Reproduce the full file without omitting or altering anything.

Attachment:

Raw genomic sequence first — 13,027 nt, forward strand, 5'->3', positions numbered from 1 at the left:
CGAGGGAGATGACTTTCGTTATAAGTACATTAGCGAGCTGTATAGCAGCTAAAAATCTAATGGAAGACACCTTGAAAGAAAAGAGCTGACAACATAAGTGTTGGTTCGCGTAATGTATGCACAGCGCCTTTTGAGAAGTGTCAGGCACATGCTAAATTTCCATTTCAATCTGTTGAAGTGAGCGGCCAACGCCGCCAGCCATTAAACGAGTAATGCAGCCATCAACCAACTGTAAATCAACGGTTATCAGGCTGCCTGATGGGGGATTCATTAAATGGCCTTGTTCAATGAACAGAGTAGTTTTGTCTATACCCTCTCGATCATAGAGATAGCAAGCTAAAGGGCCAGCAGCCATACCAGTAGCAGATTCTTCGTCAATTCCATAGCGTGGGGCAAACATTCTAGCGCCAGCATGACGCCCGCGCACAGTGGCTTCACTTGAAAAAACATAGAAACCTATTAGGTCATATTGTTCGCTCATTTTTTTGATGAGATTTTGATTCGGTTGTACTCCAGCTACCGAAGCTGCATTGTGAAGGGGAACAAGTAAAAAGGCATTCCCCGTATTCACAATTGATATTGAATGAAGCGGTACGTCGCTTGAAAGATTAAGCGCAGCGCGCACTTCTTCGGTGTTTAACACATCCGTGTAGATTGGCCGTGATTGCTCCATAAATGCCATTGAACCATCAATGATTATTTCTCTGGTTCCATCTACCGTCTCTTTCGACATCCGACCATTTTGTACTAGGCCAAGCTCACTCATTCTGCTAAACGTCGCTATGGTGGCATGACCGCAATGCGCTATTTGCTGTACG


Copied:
Raw genomic sequence first — 13,027 nt, forward strand, 5'->3', positions numbered from 1 at the left:
CGAGGGAGATGACTTTCGTTATAAGTACATTAGCGAGCTGTATAGCAGCTAAAAATCTAATGGAAGACACCTTGAAAGAAAAGAGCTGACAACATAAGTGTTGGTTCGCGTAATGTATGCACAGCGCCTTTTGAGAAGTGTCAGGCACATGCTAAATTTCCATTTCAATCTGTTGAAGTGAGCGGCCAACGCCGCCAGCCATTAAACGAGTAATGCAGCCATCAACCAACTGTAAATCAACGGTTATCAGGCTGCCTGATGGGGGATTCATTAAATGGCCTTGTTCAATGAACAGAGTAGTTTTGTCTATACCCTCTCGATCATAGAGATAGCAAGCTAAAGGGCCAGCAGCCATACCAGTAGCAGATTCTTCGTCAATTCCATAGCGTGGGGCAAACATTCTAGCGCCAGCATGACGCCCGCGCACAGTGGCTTCACTTGAAAAAACATAGAAACCTATTAGGTCATATTGTTCGCTCATTTTTTTGATGAGATTTTGATTCGGTTGTACTCCAGCTACCGAAGCTGCATTGTGAAGGGGAACAAGTAAAAAGGCATTCCCCGTATTCACAATTGATATTGAATGAAGCGGTACGTCGCTTGAAAGATTAAGCGCAGCGCGCACTTCTTCGGTGTTTAACACATCCGTGTAGATTGGCCGTGATTGCTCCATAAATGCCATTGAACCATCAATGATTATTTCTCTGGTTCCATCTACCGTCTCTTTCGACATCCGACCATTTTGTACTAGGCCAAGCTCACTCATTCTGCTAAACGTCGCTATGGTGGCATGACCGCAATGCGCTATTTGCTGTACG